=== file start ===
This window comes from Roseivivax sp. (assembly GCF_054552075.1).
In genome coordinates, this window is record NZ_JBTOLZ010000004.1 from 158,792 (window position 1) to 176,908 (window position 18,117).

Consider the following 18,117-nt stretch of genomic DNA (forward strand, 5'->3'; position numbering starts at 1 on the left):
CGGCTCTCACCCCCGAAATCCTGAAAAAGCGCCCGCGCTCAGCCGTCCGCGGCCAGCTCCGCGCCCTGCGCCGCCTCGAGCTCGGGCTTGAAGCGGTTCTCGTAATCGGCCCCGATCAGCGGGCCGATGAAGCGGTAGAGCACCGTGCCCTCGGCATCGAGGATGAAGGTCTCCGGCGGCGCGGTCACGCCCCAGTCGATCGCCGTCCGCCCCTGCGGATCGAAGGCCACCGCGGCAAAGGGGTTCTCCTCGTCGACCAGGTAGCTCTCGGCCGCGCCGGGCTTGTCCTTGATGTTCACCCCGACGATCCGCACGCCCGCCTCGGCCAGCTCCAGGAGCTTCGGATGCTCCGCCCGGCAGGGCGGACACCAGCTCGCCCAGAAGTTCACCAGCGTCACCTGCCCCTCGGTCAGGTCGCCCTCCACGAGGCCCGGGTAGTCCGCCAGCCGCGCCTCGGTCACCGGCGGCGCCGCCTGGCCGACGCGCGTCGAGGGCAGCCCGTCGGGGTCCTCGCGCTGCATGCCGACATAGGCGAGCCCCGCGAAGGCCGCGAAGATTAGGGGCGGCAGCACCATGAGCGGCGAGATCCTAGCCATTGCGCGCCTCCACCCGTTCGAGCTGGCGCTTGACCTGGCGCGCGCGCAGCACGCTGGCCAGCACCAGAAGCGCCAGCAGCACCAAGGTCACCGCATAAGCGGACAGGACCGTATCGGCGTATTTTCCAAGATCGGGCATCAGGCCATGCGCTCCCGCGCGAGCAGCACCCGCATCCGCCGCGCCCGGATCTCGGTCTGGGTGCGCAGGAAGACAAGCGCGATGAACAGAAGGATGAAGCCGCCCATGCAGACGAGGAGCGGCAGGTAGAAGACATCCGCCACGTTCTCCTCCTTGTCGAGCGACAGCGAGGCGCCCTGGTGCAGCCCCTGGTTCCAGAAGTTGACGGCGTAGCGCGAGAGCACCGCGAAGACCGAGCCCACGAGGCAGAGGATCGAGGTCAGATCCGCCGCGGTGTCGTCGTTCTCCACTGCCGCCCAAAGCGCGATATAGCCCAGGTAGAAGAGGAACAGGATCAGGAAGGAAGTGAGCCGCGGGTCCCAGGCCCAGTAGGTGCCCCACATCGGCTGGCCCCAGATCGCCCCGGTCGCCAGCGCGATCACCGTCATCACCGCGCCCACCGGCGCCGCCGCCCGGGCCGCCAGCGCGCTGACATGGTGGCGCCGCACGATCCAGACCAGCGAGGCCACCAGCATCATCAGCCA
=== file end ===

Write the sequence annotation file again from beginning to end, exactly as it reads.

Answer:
This window comes from Roseivivax sp. (assembly GCF_054552075.1).
In genome coordinates, this window is record NZ_JBTOLZ010000004.1 from 158,792 (window position 1) to 176,908 (window position 18,117).

Consider the following 18,117-nt stretch of genomic DNA (forward strand, 5'->3'; position numbering starts at 1 on the left):
CGGCTCTCACCCCCGAAATCCTGAAAAAGCGCCCGCGCTCAGCCGTCCGCGGCCAGCTCCGCGCCCTGCGCCGCCTCGAGCTCGGGCTTGAAGCGGTTCTCGTAATCGGCCCCGATCAGCGGGCCGATGAAGCGGTAGAGCACCGTGCCCTCGGCATCGAGGATGAAGGTCTCCGGCGGCGCGGTCACGCCCCAGTCGATCGCCGTCCGCCCCTGCGGATCGAAGGCCACCGCGGCAAAGGGGTTCTCCTCGTCGACCAGGTAGCTCTCGGCCGCGCCGGGCTTGTCCTTGATGTTCACCCCGACGATCCGCACGCCCGCCTCGGCCAGCTCCAGGAGCTTCGGATGCTCCGCCCGGCAGGGCGGACACCAGCTCGCCCAGAAGTTCACCAGCGTCACCTGCCCCTCGGTCAGGTCGCCCTCCACGAGGCCCGGGTAGTCCGCCAGCCGCGCCTCGGTCACCGGCGGCGCCGCCTGGCCGACGCGCGTCGAGGGCAGCCCGTCGGGGTCCTCGCGCTGCATGCCGACATAGGCGAGCCCCGCGAAGGCCGCGAAGATTAGGGGCGGCAGCACCATGAGCGGCGAGATCCTAGCCATTGCGCGCCTCCACCCGTTCGAGCTGGCGCTTGACCTGGCGCGCGCGCAGCACGCTGGCCAGCACCAGAAGCGCCAGCAGCACCAAGGTCACCGCATAAGCGGACAGGACCGTATCGGCGTATTTTCCAAGATCGGGCATCAGGCCATGCGCTCCCGCGCGAGCAGCACCCGCATCCGCCGCGCCCGGATCTCGGTCTGGGTGCGCAGGAAGACAAGCGCGATGAACAGAAGGATGAAGCCGCCCATGCAGACGAGGAGCGGCAGGTAGAAGACATCCGCCACGTTCTCCTCCTTGTCGAGCGACAGCGAGGCGCCCTGGTGCAGCCCCTGGTTCCAGAAGTTGACGGCGTAGCGCGAGAGCACCGCGAAGACCGAGCCCACGAGGCAGAGGATCGAGGTCAGATCCGCCGCGGTGTCGTCGTTCTCCACTGCCGCCCAAAGCGCGATATAGCCCAGGTAGAAGAGGAACAGGATCAGGAAGGAAGTGAGCCGCGGGTCCCAGGCCCAGTAGGTGCCCCACATCGGCTGGCCCCAGATCGCCCCGGTCGCCAGCGCGATCACCGTCATCACCGCGCCCACCGGCGCCGCCGCCCGGGCCGCCAGCGCGCTGACATGGTGGCGCCGCACGATCCAGACCAGCGAGGCCACCAGCATCATCAGCCA